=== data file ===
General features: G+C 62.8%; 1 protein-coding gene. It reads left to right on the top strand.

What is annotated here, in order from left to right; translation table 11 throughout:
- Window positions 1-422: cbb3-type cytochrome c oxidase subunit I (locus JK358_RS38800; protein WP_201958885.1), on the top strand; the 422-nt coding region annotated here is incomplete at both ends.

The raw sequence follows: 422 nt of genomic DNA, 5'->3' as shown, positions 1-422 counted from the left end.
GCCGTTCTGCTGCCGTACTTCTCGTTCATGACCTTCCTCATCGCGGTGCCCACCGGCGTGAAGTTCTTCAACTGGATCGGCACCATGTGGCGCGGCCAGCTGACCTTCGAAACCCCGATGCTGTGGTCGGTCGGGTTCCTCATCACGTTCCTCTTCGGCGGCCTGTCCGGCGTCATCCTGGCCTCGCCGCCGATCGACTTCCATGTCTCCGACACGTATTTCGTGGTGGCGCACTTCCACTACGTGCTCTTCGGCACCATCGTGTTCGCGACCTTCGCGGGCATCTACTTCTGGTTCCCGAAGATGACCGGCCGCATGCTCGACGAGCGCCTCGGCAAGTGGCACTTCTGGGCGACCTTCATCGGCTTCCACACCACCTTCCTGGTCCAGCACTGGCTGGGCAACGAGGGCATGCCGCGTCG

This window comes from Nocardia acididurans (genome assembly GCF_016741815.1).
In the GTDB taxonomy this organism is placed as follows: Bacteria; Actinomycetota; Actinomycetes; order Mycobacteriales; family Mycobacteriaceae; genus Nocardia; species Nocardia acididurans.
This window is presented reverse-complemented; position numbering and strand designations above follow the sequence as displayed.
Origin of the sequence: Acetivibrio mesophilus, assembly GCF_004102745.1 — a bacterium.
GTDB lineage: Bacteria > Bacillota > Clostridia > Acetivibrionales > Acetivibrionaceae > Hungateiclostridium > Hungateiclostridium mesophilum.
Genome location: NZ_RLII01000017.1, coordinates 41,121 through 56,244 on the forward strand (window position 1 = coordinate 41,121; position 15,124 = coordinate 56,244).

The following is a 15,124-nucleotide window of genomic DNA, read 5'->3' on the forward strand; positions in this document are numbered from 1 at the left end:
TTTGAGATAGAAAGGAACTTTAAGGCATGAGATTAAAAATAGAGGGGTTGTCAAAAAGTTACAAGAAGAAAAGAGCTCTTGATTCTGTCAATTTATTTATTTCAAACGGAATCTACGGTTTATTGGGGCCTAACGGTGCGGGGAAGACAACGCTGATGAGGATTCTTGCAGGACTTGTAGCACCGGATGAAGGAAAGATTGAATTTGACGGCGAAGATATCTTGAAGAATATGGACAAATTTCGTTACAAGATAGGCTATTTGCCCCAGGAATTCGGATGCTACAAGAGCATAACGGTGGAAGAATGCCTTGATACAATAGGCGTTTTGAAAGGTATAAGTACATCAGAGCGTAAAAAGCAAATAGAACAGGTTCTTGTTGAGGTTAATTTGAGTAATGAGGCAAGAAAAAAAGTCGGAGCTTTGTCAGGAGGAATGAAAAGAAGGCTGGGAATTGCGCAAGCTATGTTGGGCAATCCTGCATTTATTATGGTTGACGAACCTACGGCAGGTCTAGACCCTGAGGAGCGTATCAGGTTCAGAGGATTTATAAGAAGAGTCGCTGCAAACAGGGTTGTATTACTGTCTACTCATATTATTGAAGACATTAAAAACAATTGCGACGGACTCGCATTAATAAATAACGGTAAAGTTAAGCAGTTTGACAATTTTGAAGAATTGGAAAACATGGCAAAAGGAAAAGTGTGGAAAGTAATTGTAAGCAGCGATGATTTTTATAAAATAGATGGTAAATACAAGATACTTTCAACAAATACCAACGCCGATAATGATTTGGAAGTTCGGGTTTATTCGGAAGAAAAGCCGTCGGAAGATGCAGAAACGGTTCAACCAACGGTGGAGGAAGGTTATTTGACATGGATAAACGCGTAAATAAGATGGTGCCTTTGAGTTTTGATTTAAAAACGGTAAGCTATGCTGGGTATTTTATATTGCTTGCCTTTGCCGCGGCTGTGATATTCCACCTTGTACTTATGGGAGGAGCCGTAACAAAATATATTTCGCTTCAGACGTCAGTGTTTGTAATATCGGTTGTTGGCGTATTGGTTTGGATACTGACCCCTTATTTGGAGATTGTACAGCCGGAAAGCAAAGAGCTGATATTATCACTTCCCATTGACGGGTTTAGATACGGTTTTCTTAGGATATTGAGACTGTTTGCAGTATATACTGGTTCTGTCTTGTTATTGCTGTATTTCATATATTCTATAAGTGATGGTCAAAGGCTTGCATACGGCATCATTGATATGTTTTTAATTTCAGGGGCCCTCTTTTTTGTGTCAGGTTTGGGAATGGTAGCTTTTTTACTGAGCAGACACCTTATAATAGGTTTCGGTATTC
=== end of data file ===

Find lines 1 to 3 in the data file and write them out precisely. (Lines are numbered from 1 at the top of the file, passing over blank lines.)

General features: G+C 62.8%; 1 protein-coding gene. It reads left to right on the top strand.

What is annotated here, in order from left to right; translation table 11 throughout:
- Window positions 1-422: cbb3-type cytochrome c oxidase subunit I (locus JK358_RS38800; protein WP_201958885.1), on the top strand; the 422-nt coding region annotated here is incomplete at both ends.